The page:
Synonyms containing lead out

We've found 26,749 synonyms:

Lead

Lead

led, n. a well-known metal of a bluish-white colour: the plummet for sounding at sea: a thin plate of lead separating lines of type: (pl.) sheets of lead for covering roofs, a flat roof so covered.—v.t. to cover or fit with lead: (print.) to separate lines with leads.—n. Lead′-arm′ing, tallow, &c., placed in the hollow of a sounding-lead, to ascertain the nature of the bottom.—adjs. Lead′ed, fitted with or set in lead: (print.) separated by leads, as the lines of a book, &c.; Lead′en, made of lead: heavy: dull; Lead′en-heart′ed, having an unfeeling heart; Lead′en-step′ping (Milt.), moving slowly.—ns. Lead′-glance, lead ore, galena; Lead′-mill, a mill for grinding white-lead: a leaden disc charged with emery for grinding gems; Lead′-pen′cil, a pencil or instrument for drawing, &c., made of blacklead; Lead′-poi′soning, or Plumbism, poisoning by the absorption and diffusion of lead in the system, its commonest form, Lead or Painter's Colic; Leads′man, a seaman who heaves the lead.—adj. Lead′y, like lead. [A.S. leád; Ger. loth.]

— Chambers 20th Century Dictionary

Lead

Lead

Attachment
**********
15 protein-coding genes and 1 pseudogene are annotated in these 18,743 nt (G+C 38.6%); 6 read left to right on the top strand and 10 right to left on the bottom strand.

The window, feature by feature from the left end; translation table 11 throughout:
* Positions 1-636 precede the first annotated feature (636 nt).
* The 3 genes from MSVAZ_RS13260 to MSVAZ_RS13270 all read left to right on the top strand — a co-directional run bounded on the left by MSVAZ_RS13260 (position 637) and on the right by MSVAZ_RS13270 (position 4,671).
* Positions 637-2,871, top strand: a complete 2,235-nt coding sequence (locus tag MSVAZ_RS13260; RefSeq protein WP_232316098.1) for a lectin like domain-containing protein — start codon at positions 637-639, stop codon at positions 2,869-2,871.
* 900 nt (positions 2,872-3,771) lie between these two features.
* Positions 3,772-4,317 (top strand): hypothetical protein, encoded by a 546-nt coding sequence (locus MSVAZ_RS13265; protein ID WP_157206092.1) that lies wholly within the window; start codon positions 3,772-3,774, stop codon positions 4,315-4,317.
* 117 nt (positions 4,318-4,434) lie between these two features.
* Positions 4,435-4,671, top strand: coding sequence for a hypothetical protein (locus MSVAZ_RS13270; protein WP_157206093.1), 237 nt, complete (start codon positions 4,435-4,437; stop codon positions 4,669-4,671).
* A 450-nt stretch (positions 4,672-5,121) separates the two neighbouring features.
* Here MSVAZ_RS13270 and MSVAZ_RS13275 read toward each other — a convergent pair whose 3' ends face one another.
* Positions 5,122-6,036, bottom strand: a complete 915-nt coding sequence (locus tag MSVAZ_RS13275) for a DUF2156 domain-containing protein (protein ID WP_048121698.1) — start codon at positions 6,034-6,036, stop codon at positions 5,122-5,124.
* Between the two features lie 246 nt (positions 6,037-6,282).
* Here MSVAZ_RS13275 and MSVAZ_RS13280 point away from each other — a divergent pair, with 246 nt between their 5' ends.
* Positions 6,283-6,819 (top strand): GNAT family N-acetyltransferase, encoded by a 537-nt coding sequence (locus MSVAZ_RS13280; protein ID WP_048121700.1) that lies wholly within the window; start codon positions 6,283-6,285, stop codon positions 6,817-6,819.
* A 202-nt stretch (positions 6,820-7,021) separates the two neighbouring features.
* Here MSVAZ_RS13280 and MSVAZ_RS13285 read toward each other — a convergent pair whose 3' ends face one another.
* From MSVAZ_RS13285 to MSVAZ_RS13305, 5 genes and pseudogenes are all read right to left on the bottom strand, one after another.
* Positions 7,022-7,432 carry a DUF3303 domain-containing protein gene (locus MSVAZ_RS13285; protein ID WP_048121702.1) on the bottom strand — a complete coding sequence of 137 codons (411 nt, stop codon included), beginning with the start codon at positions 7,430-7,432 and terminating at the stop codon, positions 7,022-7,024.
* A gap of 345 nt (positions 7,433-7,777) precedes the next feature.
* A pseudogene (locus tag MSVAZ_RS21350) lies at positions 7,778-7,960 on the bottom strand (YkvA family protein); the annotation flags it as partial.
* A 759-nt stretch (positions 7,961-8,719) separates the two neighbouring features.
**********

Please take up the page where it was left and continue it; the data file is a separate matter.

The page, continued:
lēd, v.t. to show the way by going first: to guide by the hand: to direct: to precede: to transport or carry: to allure.—v.i. to go before and show the way: to have a tendency: to exercise dominion:—pr.p. lead′ing; pa.t. and pa.p. led.—n. first place: precedence: direction: (naut.) the course of a running rope from end to end: the right of playing the first card in a round or trick: a main conductor in electrical distribution.—ns. Lead′er, one who leads or goes first: a chief: the leading editorial article in a newspaper (also Leading article): principal wheel in any machinery; Leaderette′, a brief newspaper leader; Lead′ership, state or condition of a leader or conductor; Lead′ing-bus′iness, the acting of the principal parts or rôles in plays; Lead′ing-mō′tive (Ger. leit-motif), in dramatic music, a principal theme: a theme, usually of but few tones, by which any personage or particular emotion is indicated by suggestion as often as it occurs; Lead′ing-ques′tion, a legal term for a question so put to a witness as to suggest the answer that is wished or expected.—n.pl. Lead′ing-strings, strings used to lead children when beginning to walk: vexatious care or custody.—Lead apes in hell (see Ape); Lead astray, to draw into a wrong course, to seduce from right conduct; Lead by the nose, to make one follow submissively; Lead in prayer, to offer up prayer in an assembly, uniting the prayers of others; Lead off, to begin or take the start in anything; Lead on, to persuade to go on, to draw on; Lead one a dance (see Dance); Lead up to, to bring about by degrees, to prepare for anything by steps or stages. [A.S. lǽdan, to lead, lád, a way; Ger. leiten, to lead.]